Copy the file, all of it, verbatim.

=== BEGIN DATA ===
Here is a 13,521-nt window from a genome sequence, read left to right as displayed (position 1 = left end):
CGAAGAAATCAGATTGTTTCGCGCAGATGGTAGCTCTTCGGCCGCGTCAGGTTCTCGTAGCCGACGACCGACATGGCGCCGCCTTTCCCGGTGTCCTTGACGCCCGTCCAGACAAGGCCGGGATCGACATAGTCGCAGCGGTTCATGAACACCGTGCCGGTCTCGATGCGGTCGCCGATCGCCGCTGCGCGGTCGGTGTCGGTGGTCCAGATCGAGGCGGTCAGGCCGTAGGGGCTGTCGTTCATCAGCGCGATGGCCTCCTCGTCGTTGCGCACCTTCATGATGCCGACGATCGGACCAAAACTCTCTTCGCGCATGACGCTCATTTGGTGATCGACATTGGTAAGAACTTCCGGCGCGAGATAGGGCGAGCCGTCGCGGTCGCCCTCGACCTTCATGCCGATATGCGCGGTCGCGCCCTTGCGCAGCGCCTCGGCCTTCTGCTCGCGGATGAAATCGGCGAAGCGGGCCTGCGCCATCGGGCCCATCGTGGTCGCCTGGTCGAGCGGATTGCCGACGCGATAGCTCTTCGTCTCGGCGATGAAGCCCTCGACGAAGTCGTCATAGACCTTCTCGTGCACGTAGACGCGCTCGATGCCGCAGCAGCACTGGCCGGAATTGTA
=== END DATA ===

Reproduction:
Here is a 13,521-nt window from a genome sequence, read left to right as displayed (position 1 = left end):
CGAAGAAATCAGATTGTTTCGCGCAGATGGTAGCTCTTCGGCCGCGTCAGGTTCTCGTAGCCGACGACCGACATGGCGCCGCCTTTCCCGGTGTCCTTGACGCCCGTCCAGACAAGGCCGGGATCGACATAGTCGCAGCGGTTCATGAACACCGTGCCGGTCTCGATGCGGTCGCCGATCGCCGCTGCGCGGTCGGTGTCGGTGGTCCAGATCGAGGCGGTCAGGCCGTAGGGGCTGTCGTTCATCAGCGCGATGGCCTCCTCGTCGTTGCGCACCTTCATGATGCCGACGATCGGACCAAAACTCTCTTCGCGCATGACGCTCATTTGGTGATCGACATTGGTAAGAACTTCCGGCGCGAGATAGGGCGAGCCGTCGCGGTCGCCCTCGACCTTCATGCCGATATGCGCGGTCGCGCCCTTGCGCAGCGCCTCGGCCTTCTGCTCGCGGATGAAATCGGCGAAGCGGGCCTGCGCCATCGGGCCCATCGTGGTCGCCTGGTCGAGCGGATTGCCGACGCGATAGCTCTTCGTCTCGGCGATGAAGCCCTCGACGAAGTCGTCATAGACCTTCTCGTGCACGTAGACGCGCTCGATGCCGCAGCAGCACTGGCCGGAATTGTA